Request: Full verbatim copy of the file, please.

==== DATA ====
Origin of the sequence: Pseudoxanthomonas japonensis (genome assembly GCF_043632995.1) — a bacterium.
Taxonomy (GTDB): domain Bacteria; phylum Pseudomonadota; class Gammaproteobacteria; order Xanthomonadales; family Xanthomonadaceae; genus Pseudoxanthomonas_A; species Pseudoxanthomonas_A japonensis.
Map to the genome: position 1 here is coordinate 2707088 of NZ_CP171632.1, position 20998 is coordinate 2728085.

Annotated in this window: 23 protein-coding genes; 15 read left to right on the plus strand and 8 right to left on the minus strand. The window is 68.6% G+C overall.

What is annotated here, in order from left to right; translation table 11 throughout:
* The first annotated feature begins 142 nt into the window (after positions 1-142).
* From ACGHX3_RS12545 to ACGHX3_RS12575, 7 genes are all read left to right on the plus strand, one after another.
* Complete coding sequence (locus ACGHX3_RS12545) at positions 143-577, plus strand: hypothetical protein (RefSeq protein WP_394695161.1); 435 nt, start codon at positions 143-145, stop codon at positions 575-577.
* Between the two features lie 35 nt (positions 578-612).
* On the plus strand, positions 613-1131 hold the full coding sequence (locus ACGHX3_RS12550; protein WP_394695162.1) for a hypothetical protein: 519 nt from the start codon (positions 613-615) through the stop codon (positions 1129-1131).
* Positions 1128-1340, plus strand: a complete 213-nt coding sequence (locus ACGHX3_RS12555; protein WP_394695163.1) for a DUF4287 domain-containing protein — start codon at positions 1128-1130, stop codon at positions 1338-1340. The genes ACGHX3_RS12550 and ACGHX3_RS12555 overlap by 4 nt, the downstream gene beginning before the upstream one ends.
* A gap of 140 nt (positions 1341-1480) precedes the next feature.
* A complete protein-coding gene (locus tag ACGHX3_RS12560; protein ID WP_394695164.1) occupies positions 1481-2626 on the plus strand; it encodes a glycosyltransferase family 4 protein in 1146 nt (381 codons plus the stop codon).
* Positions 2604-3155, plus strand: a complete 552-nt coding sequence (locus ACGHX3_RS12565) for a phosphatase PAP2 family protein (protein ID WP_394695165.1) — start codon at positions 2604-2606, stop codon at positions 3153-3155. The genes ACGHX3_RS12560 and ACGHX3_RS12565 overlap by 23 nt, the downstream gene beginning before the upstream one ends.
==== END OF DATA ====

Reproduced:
Origin of the sequence: Pseudoxanthomonas japonensis (genome assembly GCF_043632995.1) — a bacterium.
Taxonomy (GTDB): domain Bacteria; phylum Pseudomonadota; class Gammaproteobacteria; order Xanthomonadales; family Xanthomonadaceae; genus Pseudoxanthomonas_A; species Pseudoxanthomonas_A japonensis.
Map to the genome: position 1 here is coordinate 2707088 of NZ_CP171632.1, position 20998 is coordinate 2728085.

Annotated in this window: 23 protein-coding genes; 15 read left to right on the plus strand and 8 right to left on the minus strand. The window is 68.6% G+C overall.

What is annotated here, in order from left to right; translation table 11 throughout:
* The first annotated feature begins 142 nt into the window (after positions 1-142).
* From ACGHX3_RS12545 to ACGHX3_RS12575, 7 genes are all read left to right on the plus strand, one after another.
* Complete coding sequence (locus ACGHX3_RS12545) at positions 143-577, plus strand: hypothetical protein (RefSeq protein WP_394695161.1); 435 nt, start codon at positions 143-145, stop codon at positions 575-577.
* Between the two features lie 35 nt (positions 578-612).
* On the plus strand, positions 613-1131 hold the full coding sequence (locus ACGHX3_RS12550; protein WP_394695162.1) for a hypothetical protein: 519 nt from the start codon (positions 613-615) through the stop codon (positions 1129-1131).
* Positions 1128-1340, plus strand: a complete 213-nt coding sequence (locus ACGHX3_RS12555; protein WP_394695163.1) for a DUF4287 domain-containing protein — start codon at positions 1128-1130, stop codon at positions 1338-1340. The genes ACGHX3_RS12550 and ACGHX3_RS12555 overlap by 4 nt, the downstream gene beginning before the upstream one ends.
* A gap of 140 nt (positions 1341-1480) precedes the next feature.
* A complete protein-coding gene (locus tag ACGHX3_RS12560; protein ID WP_394695164.1) occupies positions 1481-2626 on the plus strand; it encodes a glycosyltransferase family 4 protein in 1146 nt (381 codons plus the stop codon).
* Positions 2604-3155, plus strand: a complete 552-nt coding sequence (locus ACGHX3_RS12565) for a phosphatase PAP2 family protein (protein ID WP_394695165.1) — start codon at positions 2604-2606, stop codon at positions 3153-3155. The genes ACGHX3_RS12560 and ACGHX3_RS12565 overlap by 23 nt, the downstream gene beginning before the upstream one ends.